Virtual breadboard?


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  1. #1

    Default Virtual breadboard?

    I don't have a clue on some advanced things that may be available and have always wondered about simulating simple picbasic projects without going through the processes of actually using the chip. I know I've heard "simulator" for years as part of mplab? but never spent a single minute looking into any of it. Now, I did a search this morning and ran across Virtual breadboard, which has peaked my interest. I glanced at it and it actually looks like a real breadboard (like fritzing) which is pretty neat.

    I'm an advanced hobbyist but in and out of projects (sometimes needing to ask stupid questions on stuff I never retained). I may have a PBP project going on, get distracted and not touch it for months.

    So, what is this world of simulation all about? I thought it would be great fun to put something on the PC near my armchair and create some projects without moving a muscle. Please fill me in. Virtual breadboard? (yes, no?) Other similar simulators to look at? I like the idea of actual virtual parts. Don't want to mess with anything that will be a pain with a lot of setup etc or just doesn't work. THANKS.

  2. #2
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    Default Re: Virtual breadboard?

    For analog electronics, many companies offer simulator software to test and refine your hardware using their parts. Microchip has MINDI for testing op amps, comparators, and many other analog ICs. Linear Technologies and several other companies offer their versions.

    A popular simulation suite that allows you to not only test hardware, but an entire PCB board -- including PIC software -- is Proteus. It'll set you back several hundred dollars, and the newest PIC chips in their library are the PIC18FxxK22; rather outdated.

    The MPLABX Simulator doesn't allow you to view I/O's in real time. You have to set break points and check values in Registers at that time.

    I have not heard of Virtual Breadboard so I cannot comment.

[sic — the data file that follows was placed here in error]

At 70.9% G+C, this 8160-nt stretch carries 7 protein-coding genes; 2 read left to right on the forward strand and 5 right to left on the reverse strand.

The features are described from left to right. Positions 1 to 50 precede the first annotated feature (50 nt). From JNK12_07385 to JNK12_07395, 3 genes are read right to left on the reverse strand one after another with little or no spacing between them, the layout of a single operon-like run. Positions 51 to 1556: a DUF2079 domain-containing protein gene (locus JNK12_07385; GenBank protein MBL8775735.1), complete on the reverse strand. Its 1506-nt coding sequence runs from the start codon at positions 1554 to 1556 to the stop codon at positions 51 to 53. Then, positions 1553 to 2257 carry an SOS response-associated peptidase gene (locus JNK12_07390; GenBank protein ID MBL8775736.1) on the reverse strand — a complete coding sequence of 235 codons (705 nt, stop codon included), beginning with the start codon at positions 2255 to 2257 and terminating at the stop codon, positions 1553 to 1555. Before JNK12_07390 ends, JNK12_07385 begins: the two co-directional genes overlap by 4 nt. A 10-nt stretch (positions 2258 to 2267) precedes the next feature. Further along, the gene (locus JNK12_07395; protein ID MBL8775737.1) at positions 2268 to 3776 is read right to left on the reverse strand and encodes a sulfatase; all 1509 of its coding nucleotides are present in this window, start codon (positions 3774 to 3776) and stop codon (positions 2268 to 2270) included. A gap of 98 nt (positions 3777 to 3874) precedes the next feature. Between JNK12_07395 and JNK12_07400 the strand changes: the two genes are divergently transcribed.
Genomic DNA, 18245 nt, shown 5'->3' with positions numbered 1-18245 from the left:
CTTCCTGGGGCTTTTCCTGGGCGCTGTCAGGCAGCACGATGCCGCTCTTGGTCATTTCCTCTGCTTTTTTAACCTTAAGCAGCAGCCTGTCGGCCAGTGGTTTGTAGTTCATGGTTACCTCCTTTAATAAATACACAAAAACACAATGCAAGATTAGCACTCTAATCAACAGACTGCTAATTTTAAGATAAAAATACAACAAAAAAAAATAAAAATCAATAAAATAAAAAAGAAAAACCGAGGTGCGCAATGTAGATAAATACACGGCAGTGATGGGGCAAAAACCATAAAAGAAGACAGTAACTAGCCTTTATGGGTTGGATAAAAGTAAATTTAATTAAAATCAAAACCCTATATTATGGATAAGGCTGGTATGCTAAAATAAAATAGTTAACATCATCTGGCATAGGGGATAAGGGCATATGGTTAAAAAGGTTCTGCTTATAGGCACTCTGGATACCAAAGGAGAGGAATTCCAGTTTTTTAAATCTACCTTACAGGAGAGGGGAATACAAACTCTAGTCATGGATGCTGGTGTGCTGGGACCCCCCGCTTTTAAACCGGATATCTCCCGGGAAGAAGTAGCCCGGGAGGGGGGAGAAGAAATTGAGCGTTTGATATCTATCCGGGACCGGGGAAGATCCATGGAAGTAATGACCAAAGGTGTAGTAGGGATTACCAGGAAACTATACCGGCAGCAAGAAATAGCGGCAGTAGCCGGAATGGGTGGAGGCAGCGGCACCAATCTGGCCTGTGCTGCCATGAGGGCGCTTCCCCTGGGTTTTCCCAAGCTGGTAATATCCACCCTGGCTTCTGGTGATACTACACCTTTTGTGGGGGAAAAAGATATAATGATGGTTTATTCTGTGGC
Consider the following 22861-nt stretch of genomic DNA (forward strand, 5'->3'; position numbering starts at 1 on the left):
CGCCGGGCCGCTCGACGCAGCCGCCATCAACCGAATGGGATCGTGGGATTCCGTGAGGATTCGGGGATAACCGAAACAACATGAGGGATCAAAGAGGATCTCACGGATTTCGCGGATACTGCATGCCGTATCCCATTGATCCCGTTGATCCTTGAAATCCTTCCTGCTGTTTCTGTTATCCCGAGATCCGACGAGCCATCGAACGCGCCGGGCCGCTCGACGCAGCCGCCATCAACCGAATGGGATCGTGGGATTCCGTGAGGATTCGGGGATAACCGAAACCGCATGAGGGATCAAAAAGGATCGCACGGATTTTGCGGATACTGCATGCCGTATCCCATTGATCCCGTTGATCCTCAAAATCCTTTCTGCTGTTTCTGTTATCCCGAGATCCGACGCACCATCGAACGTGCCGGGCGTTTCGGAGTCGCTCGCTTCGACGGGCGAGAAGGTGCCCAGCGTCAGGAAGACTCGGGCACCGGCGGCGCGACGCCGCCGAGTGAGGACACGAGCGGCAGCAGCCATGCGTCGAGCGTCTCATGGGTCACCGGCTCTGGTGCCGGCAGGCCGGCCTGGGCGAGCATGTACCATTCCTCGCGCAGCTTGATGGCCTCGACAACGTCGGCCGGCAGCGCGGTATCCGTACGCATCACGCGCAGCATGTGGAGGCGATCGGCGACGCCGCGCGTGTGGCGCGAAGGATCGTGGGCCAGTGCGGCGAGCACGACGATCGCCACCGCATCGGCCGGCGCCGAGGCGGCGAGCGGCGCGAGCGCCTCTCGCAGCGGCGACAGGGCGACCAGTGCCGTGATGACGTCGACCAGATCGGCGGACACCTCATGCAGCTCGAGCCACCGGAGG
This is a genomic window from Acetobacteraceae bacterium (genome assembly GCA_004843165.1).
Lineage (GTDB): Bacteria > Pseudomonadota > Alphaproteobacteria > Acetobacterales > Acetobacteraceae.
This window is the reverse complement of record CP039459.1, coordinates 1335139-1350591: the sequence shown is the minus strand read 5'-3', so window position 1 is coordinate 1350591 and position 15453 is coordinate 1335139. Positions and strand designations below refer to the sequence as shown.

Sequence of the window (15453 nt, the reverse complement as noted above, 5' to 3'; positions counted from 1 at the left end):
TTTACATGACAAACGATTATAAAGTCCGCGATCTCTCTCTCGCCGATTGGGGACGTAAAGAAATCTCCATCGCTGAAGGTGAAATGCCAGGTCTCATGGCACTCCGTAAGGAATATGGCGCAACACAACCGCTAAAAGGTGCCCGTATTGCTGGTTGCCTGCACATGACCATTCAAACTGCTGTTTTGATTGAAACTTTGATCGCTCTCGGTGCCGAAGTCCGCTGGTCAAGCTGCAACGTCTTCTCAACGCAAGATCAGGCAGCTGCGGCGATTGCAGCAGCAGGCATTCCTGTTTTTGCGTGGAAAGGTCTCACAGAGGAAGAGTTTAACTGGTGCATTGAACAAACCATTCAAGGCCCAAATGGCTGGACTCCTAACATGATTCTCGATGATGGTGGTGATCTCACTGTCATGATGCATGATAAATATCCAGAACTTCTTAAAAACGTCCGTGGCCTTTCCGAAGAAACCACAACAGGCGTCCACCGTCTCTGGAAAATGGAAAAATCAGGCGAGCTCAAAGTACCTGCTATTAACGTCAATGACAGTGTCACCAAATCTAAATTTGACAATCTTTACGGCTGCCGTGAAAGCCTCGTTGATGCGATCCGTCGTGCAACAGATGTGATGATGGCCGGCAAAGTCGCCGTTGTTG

3. #3

    Default Re: Virtual breadboard?

    There are many simulators, the usual problem is that the simulation is never perfect and that not all (a huge understatement) devices are supported. Proteus is good but very expensive (although an oldish version is included in Proton). Micro-Cap is now free, I've never used it so can't say. The only problem with MpLabX is that it sucks the big one.
    George

  4. #4

    Default Re: Virtual breadboard?

    Well, what I mean is a simulator that actually ties into a programmed microcontroller. Knew about the analog simulators and tried a few but something that actually sees code and all the peripherals. Wishful thinking I'm guessing.

  5. #5

    Default Re: Virtual breadboard?

    Well, what I mean is a simulator that actually ties into a programmed microcontroller. Knew about the analog simulators and tried a few but something that actually sees code and all the peripherals. Wishful thinking I'm guessing.
    That is part of the core function of Proteus. It smooths the whole process from create schematic, run and debug code (not sure about PBP support but Proton is supported natively) to create PCB. The main problem aside from imperfect simulation, is that your choosen PIC device may not be supported.
    George

  6. #6
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    Default Re: Virtual breadboard?

    Quote Originally Posted by Michael View Post
    Well, what I mean is a simulator that actually ties into a programmed microcontroller. Knew about the analog simulators and tried a few but something that actually sees code and all the peripherals. Wishful thinking I'm guessing.
    That would be a "Debugger". I know MPLABX can debug, not sure about Proteus or other "simulators".

  7. #7

    Default Re: Virtual breadboard?

    The point about a traditional debugger is that it has no connection with the real world, switches, lights, spi peripherals etc. etc. Having said that you can use Proteus as a single step ot breakpoint debugger.

    Yes you can write stubs to test programmes interaction with hardware but how do you test the stub.

    The point about something like Proteus is that in theory potential errors are reduced because each stage relys upon the previous one rather than a series of steps in a project each independent from each other. Weather thats worth the price can only be decided person who pays.
    George

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